One of the most important nutrients for immune health is zinc. According to Harvard Health, since zinc is a trace mineral, your body only needs a small amount, but it's necessary for almost 100 enzymes to carry out vital chemical reactions. The mineral plays a role in the creation of DNA, growth of cells, building proteins, healing damaged tissue, and supporting a healthy immune system. It's essential for both your immune system and metabolism. The Mayo Clinic says it's also important for wound healing and your sense of taste and smell. And it has some skincare benefits, too.
So, yeah, it's pretty much a VIP nutrient for your body. The good news is that zinc deficiencies are not very common in North America. You can get zinc through your food if your diet is well-balanced and varied. The recommended daily amount of zinc for adult women is 8 milligrams, and for adult men, it's 11 milligrams.
There are some times when you might have to take zinc in supplement form if you're not getting enough of it through your diet. Speaking to your doctor and/or a dietitian can help you figure out if you're not getting enough of the mineral.
It's important to note that you should consult with a healthcare professional first before taking zinc because too much of it can have some adverse effects. If you're getting too much zinc, you can experience symptoms like nausea, vomiting, loss of appetite, stomach cramps, diarrhea, and headaches. And if overconsumption is prolonged, you might have low copper levels, lower immunity, and low levels of HDL cholesterol (the "good" cholesterol). Zinc can also interfere with some medications, so again, check with your doctor first.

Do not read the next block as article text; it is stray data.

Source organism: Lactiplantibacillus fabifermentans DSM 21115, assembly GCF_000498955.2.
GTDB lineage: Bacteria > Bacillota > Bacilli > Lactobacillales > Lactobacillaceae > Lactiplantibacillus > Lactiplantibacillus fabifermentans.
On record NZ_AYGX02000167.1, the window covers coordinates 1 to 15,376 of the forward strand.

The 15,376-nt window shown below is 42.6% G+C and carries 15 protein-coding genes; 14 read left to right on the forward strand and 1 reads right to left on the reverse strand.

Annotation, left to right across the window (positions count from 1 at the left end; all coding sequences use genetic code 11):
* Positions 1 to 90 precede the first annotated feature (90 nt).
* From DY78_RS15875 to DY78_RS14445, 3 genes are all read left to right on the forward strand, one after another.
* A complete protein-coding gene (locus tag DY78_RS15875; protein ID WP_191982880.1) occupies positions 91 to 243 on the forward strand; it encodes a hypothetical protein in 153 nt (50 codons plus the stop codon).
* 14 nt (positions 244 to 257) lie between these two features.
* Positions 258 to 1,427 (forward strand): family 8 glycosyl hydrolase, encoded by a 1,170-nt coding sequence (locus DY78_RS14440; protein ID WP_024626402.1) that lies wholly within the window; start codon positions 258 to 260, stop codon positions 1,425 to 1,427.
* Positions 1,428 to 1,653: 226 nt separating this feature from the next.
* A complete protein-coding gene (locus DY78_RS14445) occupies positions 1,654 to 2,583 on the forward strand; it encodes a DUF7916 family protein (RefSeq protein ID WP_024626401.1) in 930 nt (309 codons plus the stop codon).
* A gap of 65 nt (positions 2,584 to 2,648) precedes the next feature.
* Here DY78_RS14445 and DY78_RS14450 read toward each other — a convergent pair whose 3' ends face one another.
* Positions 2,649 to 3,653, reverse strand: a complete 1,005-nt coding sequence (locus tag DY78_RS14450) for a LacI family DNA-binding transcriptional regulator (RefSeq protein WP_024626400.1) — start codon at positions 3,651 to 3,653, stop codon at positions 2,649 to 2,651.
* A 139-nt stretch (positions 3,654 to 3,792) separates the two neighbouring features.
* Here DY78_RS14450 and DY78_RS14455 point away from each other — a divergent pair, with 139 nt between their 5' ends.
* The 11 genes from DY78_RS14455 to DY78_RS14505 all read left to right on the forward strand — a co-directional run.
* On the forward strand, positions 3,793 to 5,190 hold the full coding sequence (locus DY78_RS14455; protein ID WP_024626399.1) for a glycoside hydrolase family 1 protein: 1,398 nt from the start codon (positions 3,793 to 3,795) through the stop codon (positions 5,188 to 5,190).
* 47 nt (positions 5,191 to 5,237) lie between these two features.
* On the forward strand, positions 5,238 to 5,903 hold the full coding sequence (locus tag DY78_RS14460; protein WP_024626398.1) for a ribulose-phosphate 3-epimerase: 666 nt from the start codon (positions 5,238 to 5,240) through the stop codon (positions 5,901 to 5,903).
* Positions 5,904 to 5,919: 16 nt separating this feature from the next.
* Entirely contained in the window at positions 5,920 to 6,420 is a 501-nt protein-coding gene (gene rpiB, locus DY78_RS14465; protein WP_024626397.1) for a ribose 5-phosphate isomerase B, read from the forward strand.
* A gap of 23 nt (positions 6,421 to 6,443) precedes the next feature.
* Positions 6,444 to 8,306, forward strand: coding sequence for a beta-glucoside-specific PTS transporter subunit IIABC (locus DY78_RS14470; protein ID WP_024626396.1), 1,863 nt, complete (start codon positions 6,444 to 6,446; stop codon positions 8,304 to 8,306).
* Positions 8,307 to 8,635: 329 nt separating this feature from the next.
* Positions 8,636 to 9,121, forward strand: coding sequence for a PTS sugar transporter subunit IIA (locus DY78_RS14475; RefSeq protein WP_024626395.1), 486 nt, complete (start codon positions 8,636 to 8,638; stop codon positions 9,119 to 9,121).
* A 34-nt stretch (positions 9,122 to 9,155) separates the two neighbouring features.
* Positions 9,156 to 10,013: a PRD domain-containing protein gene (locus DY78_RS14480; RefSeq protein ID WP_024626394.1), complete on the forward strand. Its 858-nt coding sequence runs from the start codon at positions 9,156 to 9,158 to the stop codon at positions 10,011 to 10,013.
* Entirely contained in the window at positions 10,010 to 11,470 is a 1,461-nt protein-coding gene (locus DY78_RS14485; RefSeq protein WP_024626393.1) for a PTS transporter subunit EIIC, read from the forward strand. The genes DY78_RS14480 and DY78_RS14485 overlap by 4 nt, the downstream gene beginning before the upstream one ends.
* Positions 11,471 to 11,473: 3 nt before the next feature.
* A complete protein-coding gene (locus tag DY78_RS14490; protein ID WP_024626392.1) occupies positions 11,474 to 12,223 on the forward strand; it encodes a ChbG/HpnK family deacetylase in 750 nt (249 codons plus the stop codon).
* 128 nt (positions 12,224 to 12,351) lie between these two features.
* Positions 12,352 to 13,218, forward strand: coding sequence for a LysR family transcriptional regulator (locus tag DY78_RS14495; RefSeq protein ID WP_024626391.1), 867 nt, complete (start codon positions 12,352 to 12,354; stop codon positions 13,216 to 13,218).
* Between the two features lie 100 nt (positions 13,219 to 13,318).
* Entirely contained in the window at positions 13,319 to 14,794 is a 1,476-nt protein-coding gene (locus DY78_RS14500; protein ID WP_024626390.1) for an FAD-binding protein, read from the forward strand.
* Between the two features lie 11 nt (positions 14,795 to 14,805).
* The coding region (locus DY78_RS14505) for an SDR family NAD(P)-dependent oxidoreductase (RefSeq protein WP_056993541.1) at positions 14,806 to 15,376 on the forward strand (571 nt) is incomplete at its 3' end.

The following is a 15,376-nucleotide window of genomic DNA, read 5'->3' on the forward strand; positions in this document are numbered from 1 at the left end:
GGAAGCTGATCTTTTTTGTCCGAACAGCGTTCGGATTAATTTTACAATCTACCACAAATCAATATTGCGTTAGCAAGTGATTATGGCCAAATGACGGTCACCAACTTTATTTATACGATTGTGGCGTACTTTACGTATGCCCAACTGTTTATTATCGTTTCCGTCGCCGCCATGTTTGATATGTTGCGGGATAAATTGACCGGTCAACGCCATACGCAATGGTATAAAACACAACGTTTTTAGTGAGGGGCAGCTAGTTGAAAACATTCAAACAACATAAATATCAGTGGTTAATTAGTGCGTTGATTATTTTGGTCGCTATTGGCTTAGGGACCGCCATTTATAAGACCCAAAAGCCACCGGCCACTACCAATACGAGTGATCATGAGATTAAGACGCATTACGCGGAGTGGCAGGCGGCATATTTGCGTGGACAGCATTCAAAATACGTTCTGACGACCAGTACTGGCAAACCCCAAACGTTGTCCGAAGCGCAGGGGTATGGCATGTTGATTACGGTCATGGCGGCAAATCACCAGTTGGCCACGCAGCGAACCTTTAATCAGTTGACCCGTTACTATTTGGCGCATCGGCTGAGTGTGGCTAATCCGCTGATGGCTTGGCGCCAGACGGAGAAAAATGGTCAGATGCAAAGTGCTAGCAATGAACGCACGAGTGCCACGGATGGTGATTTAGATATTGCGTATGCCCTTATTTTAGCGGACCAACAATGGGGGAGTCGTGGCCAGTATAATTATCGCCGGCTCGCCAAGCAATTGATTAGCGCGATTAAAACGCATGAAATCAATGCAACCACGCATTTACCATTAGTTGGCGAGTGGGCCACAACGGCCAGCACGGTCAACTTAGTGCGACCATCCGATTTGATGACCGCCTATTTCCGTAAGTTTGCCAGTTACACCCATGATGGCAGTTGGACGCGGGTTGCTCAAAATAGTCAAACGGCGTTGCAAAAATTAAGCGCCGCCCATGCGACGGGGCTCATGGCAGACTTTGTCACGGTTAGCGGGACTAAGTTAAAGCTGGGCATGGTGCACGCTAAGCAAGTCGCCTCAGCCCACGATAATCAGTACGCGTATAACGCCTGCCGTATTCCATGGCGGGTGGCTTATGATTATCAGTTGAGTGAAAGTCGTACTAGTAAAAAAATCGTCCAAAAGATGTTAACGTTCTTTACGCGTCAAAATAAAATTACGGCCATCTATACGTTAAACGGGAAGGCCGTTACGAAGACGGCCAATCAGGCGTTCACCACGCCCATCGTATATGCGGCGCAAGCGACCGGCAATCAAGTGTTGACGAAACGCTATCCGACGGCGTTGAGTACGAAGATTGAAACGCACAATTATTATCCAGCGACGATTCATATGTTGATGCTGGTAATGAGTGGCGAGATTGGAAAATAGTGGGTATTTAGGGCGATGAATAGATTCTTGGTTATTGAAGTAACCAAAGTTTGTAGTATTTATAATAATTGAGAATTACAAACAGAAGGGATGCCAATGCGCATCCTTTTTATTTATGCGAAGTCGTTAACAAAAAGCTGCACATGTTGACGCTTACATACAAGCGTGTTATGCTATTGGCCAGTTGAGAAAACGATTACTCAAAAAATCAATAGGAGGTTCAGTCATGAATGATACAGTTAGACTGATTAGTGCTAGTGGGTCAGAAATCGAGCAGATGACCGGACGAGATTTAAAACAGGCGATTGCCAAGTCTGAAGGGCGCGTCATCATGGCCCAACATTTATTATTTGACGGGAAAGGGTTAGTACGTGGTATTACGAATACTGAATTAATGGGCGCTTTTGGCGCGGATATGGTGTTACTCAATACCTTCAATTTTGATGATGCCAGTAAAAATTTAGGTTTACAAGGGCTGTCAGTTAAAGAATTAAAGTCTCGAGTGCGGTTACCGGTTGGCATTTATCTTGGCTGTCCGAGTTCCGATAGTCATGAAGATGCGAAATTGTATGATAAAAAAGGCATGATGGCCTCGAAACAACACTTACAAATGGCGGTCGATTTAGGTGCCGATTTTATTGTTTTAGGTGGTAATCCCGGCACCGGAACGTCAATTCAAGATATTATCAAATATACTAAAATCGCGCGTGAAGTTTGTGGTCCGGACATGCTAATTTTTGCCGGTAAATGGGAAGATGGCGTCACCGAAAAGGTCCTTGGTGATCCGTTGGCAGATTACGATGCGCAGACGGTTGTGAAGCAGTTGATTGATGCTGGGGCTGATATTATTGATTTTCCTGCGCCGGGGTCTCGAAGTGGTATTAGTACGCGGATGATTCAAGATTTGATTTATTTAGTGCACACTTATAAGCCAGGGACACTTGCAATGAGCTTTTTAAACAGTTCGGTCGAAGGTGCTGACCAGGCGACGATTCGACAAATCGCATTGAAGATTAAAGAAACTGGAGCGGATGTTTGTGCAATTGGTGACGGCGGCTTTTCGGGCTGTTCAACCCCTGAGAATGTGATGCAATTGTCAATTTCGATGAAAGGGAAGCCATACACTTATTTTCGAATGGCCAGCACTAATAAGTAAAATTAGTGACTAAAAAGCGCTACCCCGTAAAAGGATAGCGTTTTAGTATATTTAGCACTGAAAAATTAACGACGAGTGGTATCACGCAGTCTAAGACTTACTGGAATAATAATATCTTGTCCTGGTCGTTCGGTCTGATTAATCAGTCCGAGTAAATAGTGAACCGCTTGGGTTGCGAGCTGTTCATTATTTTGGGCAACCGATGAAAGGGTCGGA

But if you do need to take a zinc supplement, take a look at these highly rated options below.
Foods With Zinc
And if you want to update your diet to ensure you're getting more zinc, try adding these zinc-rich foods to your meal prepping.
Legumes are vegetarian-friendly sources of zinc. Though, according to Harvard Health, they do contain phytates, which might lower its absorption.
Nuts and Seeds
Seeds and nuts (like cashews, almonds, and pumpkin seeds) also contain high amounts of zinc.
Like legumes, whole grains are sources of zinc, but they contain phytates, too.
Fortified Breakfast Cereals
According to the National Institutes of Health, many ready-to-eat cereals are fortified with zinc.